Although volunteer efforts to put a roof over Oak Creek's ice hockey rink have begun, the town is tying up the project's loose ends to meet its goal of finishing the roof by Thanksgiving.
The town has to raise up to $10,000 to cover the cost of the project, which increased with the cost of steel, and also has to buy or trade for a small parcel of land that should enable the town to get proper building permits for the project.
At tonight's Oak Creek Town Board meeting, an update on the project's progress will be given.
Although the town has submitted plans for the rink to the Routt County Regional Building Department, those plans are not complete, and therefore the town does not have final permits to build, said Carl Dunham, acting chief building official.
Because the town contracts oversight of building projects to the building department, the Town Board has the final say in whether a project that is not properly permitted or varies from the town's building code can be built, Dunham said. In this case, the town can decide to allow variances from its code and can choose not to halt its building project even though final permits have not been issued.
In a similar case, the city of Steamboat Springs had to adjust its codes to build the judging tower at the ski jumps, Dunham said.
Oak Creek Mayor Kathy "Cargo" Rodeman said the Town Board is aware that it has started to build without the proper permits but that those permits could be in hand soon. She said that ideally, the property line issue could be taken care of by the end of this week or early next week, with a permit issued soon after that, as detailed plans for the project already have been made and submitted.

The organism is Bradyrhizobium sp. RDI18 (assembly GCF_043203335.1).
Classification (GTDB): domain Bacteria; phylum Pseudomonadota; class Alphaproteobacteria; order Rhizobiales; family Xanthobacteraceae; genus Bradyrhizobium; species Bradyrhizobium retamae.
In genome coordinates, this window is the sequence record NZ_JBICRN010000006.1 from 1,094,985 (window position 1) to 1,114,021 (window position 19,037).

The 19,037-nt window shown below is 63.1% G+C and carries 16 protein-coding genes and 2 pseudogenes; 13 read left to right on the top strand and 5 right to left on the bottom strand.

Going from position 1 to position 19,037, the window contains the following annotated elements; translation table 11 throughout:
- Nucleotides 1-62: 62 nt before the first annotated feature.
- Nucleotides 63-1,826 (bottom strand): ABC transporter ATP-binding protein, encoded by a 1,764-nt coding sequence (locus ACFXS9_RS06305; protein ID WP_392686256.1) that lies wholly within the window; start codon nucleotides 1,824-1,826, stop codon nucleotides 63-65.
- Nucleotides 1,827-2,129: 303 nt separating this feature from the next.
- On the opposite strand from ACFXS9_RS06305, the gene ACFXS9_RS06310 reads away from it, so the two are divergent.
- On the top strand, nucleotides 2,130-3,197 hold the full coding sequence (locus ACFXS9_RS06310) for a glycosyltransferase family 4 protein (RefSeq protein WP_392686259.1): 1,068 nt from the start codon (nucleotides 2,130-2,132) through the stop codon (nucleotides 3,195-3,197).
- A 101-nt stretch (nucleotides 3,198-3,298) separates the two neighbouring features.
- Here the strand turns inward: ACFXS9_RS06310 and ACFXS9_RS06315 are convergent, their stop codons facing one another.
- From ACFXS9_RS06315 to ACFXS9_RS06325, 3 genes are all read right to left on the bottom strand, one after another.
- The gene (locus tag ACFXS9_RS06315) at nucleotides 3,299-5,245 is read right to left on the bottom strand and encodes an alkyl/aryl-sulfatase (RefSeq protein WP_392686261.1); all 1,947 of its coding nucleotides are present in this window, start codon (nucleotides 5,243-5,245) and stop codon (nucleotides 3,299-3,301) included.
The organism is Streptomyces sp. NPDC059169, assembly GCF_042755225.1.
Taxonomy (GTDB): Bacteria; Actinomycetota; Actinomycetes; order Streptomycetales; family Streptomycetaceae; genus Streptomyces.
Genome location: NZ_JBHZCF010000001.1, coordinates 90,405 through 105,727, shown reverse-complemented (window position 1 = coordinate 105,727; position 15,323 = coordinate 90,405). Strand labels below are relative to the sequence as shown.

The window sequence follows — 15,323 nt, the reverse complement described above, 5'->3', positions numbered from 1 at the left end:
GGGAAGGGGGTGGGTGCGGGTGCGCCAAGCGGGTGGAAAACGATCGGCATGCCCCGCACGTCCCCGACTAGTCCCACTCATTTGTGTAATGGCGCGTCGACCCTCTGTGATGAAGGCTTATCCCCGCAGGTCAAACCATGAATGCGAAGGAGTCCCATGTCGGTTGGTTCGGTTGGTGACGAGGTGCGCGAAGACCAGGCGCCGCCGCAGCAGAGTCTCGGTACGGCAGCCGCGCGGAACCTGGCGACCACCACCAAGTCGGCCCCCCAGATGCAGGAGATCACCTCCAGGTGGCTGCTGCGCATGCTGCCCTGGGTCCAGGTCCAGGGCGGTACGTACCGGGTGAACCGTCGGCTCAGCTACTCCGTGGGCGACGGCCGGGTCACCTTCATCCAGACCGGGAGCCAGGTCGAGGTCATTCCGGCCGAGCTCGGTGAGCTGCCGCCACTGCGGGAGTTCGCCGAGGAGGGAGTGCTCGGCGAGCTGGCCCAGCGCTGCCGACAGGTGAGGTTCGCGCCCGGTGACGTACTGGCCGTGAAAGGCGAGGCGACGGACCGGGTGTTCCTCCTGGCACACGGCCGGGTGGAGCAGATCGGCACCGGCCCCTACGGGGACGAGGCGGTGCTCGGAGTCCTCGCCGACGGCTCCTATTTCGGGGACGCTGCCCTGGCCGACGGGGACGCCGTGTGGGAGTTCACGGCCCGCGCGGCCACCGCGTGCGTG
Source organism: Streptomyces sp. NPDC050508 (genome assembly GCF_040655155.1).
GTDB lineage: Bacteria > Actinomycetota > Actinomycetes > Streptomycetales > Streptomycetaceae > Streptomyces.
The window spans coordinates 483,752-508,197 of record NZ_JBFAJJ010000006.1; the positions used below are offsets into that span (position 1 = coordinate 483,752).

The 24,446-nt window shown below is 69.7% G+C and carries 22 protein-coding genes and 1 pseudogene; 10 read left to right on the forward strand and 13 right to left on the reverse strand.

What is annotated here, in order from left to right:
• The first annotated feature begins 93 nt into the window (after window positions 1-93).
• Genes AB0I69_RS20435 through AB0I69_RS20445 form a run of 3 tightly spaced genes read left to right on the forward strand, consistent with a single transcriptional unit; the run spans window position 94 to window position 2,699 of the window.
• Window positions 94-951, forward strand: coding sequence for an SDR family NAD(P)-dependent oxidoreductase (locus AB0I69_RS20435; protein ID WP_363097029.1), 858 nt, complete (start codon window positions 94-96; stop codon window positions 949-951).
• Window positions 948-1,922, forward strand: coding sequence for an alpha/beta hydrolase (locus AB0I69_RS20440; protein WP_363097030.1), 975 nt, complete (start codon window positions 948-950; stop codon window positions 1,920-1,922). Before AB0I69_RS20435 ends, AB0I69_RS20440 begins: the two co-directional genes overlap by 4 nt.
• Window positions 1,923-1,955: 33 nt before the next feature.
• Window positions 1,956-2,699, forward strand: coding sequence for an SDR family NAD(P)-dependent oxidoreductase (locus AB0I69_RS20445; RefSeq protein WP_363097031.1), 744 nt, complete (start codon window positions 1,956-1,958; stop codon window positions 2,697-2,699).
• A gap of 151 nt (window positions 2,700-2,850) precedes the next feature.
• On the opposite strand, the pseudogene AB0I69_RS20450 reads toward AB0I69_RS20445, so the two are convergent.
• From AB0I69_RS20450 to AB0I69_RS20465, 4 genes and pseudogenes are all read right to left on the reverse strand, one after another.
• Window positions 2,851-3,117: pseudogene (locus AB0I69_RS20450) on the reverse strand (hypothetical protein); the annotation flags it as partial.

The town needs the extra 20-by-200-foot piece of land to be sure the new open-air rink, as well as the snow slide from its roof, are on town property, Rodeman said. The town tried to get the extra land when the project was first discussed, but recently those efforts were complicated, she said.
All work to erect the roof is being done by volunteers, so it has been vital to keep the project moving, Rodeman said.
The strip of land could be purchased for about $2,000, or possibly could be traded for a similar piece that adjoins the same landowner's property, she said.
Routt County Commissioner Doug Monger said there are a lot of counties across the nation that do not have building codes, but that codes are important to have oversight and make sure that public health and safety are not compromised.
Monger said the county's building department services are contracted by Oak Creek, so the county is working to assist the town on this project. He said he thinks the town is working to get the permit issues taken care of, putting the county in a "good place" with the town.
The bulk of the project to build a roof on the hockey rink is funded through a Great Outdoors of Colorado grant, with additional funds coming from the town, the Oak Creek Hockey Association, and other donations.
The Oak Creek Town Board meets at 7 p.m. today at Town Hall.
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